Michael Cohen pleads guilty to eight counts

Michael Cohen, who worked for years as President TrumpDonald John TrumpSunday shows preview: Trump sells U.N. reorganizing and Kavanaugh allegations dominate Ex-Trump staffer out at CNN amid “false and defamatory accusations” Democrats opposed to Pelosi lack challenger to topple her MORE’s personal attorney, pleaded guilty on Tuesday to charges of bank fraud, tax fraud and campaign finance law violations, delivering a potentially significant legal blow to the president.

Cohen pleaded guilty to eight counts total, including five counts of tax evasion and one count of making a false statement to a financial institution.

Deputy U.S. Attorney Robert Khuzami said at a press conference Cohen failed to disclose $4.1 million in reported income, which allowed him to obtain various loans to which he would otherwise have not have been able to access.

He also pleaded guilty to one count of making an excessive campaign contribution on Oct. 27, 2016, which is the same date Cohen finalized a payment to adult-film star Stormy Daniels as part of a nondisclosure agreement over an affair Daniels alleges she had with Trump. Cohen said he did so at the direction of “a candidate for federal office.” He did not mention Trump by name.

The judge set a sentencing hearing of Dec. 12 for Cohen, who was released on $500,000 bond.

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The $130,000 payment to Daniels, whose real name is Stephanie Clifford, was completed just weeks before the 2016 election. She is now suing Cohen and the president for defamation and to void the nondisclosure agreement.

In addition to the $130,000 payment to Clifford, Cohen also admitted to making an illegal contribution of $150,000. That figure matches up with the amount former Playboy model Karen McDougal was paid by publishers of the National Enquirer for exclusive rights to her story about her alleged affair with Trump.

“What he did was he worked to pay money to silence two women who had information that he believed would be detrimental to the 2016 campaign, to the candidate and the campaign,” Khuzami said.

He went on to detail sham invoices Cohen filed to shield the payments’ true purposes.

Cohen's lawyer, Lanny Davis, said Cohen pled guilty so that he could move on with his live. He also suggested that if Cohen were guilty over the payments to the two women, so was the president.

"Michael Cohen took this step today so that his family can move on to the next chapter," Davis said. "This is Michael fulfilling his promise made on July 2nd to put his family and country first and tell the truth about Donald Trump.  

"Today he  stood up and testified under oath that Donald Trump directed him to commit a crime by making payments to two women for the principal purpose of influencing an election," Davis said. "If those payments were a crime for Michael Cohen, then why wouldn't they be a crime for Donald Trump?”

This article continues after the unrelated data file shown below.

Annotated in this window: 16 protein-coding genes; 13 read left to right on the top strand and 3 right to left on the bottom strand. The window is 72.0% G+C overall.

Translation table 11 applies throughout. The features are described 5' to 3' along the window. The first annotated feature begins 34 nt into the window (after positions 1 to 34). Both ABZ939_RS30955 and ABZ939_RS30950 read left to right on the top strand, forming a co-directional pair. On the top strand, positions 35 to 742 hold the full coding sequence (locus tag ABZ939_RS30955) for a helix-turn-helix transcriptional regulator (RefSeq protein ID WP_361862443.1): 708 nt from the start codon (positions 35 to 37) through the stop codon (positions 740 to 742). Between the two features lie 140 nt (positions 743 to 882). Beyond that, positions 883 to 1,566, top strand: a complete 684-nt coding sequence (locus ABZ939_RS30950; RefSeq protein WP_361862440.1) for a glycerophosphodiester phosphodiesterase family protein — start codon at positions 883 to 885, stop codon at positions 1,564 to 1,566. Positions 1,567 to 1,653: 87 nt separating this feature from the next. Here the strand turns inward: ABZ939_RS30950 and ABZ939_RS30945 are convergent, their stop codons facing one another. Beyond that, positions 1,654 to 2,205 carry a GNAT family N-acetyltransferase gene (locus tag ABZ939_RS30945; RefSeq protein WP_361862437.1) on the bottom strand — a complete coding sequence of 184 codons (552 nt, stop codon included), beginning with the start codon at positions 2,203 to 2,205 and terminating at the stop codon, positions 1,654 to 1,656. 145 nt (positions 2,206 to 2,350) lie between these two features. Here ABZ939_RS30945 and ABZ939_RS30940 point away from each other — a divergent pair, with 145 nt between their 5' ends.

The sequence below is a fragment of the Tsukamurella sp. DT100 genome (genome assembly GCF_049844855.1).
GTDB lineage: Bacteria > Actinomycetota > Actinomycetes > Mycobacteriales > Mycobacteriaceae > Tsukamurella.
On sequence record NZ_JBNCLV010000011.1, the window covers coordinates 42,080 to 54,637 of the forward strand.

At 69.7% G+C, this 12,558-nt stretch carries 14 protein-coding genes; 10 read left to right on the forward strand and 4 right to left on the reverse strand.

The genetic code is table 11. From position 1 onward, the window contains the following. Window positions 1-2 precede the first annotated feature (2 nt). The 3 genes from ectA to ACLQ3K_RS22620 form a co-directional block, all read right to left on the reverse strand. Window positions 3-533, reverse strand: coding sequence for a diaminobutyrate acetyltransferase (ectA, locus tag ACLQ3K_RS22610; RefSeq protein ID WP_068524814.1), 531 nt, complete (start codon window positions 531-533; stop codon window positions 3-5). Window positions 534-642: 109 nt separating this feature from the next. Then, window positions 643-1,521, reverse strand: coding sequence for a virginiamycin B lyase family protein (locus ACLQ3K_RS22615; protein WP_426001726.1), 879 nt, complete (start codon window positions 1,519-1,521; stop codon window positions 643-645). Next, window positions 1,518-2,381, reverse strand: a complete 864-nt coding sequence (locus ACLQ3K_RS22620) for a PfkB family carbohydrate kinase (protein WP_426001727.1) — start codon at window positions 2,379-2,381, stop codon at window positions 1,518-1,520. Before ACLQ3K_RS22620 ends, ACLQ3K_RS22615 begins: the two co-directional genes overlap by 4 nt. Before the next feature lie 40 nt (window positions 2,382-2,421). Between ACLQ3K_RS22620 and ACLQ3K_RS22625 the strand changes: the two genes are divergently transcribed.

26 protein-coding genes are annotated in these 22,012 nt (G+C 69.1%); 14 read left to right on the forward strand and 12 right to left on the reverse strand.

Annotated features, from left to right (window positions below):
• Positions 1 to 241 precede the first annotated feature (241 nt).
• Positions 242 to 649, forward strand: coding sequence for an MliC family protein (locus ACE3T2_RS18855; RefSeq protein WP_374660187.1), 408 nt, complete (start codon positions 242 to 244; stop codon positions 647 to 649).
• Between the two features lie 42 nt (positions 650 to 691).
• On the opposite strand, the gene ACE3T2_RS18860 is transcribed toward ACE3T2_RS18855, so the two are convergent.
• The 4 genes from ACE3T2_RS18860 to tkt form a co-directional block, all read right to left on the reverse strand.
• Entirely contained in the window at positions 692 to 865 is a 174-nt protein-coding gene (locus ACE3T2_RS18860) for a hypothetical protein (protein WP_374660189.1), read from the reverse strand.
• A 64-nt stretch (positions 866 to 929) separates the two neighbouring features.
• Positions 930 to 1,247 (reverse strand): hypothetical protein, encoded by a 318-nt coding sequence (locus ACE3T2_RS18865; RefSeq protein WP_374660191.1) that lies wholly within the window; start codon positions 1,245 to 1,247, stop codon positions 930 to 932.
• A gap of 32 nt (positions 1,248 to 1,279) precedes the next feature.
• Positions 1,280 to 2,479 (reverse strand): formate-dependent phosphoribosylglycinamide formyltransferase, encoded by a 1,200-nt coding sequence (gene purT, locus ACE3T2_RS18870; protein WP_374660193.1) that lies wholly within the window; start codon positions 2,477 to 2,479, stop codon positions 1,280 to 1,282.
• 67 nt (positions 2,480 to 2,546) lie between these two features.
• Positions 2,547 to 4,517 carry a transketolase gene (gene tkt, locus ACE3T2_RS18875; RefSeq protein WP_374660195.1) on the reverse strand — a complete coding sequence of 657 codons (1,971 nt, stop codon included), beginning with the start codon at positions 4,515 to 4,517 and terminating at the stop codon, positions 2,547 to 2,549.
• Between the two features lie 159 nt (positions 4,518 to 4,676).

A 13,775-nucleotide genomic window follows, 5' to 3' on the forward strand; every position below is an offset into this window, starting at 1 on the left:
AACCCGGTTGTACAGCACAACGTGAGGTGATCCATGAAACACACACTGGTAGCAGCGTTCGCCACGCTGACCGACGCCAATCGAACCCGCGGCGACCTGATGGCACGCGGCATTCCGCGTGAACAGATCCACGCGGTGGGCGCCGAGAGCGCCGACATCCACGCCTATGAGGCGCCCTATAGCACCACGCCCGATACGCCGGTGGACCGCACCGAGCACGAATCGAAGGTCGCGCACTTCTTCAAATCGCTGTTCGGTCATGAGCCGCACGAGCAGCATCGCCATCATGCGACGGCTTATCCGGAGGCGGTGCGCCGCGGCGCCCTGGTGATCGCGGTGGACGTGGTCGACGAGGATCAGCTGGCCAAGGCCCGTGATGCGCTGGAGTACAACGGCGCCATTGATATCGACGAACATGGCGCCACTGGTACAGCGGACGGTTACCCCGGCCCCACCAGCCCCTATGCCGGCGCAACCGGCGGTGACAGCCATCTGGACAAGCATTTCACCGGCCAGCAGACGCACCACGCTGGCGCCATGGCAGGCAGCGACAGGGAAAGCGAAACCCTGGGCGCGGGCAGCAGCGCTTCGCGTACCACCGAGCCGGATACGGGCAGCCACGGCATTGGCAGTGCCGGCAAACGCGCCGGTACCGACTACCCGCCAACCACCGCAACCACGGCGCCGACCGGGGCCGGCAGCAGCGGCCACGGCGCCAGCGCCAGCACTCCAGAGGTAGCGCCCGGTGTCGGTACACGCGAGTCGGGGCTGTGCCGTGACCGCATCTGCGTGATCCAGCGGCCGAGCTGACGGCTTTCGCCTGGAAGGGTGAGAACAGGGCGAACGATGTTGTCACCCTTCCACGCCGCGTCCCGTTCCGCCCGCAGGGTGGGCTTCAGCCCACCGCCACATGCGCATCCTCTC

Trump initially denied knowing anything about the payment to Daniels, but later acknowledged that he reimbursed Cohen for the expense, which he insisted had nothing to do with the campaign.

“These are very serious charges and reflect a pattern of lies and dishonesty over an extended period of time. They are significant in their own rights. They are particularly significant when done by a lawyer ... Mr. Cohen ... decided he was above the law, and for that he is going to pay a very, very serious price,” Khuzami said.

Cohen’s deal does not include an agreement to cooperate with prosecutors in the Southern District of New York, where he was charged. However, it does not explicitly rule out the possibility of cooperating with special counsel Robert MuellerRobert Swan MuellerSasse: US should applaud choice of Mueller to lead Russia probe MORE in the federal investigation into Russian interference in the 2016 election, The New York Times reported.

The prospect of cooperation with the Mueller probe is particularly alarming for the White House given Cohen’s inside knowledge of Trump’s business dealings. Numerous tapes were taken during an April raid of Cohen’s residence, hotel room and office. Cohen himself has released a tape of a conversation he had with the president discussing one hush money payment.

Cohen’s plea is a remarkable reversal for a man who was once one of Trump's closest confidants, and who said in September he would “take a bullet” for the president.

He spent years working for the Trump Organization, and until recently served as the deputy finance chairman of the Republican National Committee.

As Cohen entered his guilty plea, former Trump campaign chairman Paul ManafortPaul John ManafortDem warns Trump: 'Obstruction of justice' to fire Rosenstein Ex-White House official revises statement to Mueller after Flynn guilty plea: report Former White House lawyer sought to pay Manafort, Gates legal fees: report MORE was found guilty on eight counts in a trial in Virginia. The judge in the case declared a mistrial on another 10 counts.

Both stories broke as Trump took off on Air Force One for a campaign rally in West Virginia.

Trump did not answer questions about the Cohen guilty plea from reporters on the tarmac at Joint Base Andrews in suburban Maryland.

Trump is scheduled to hold a campaign-style rally in West Virginia at 7 p.m.

Tal Axelrod and Jordan Fabian contributed.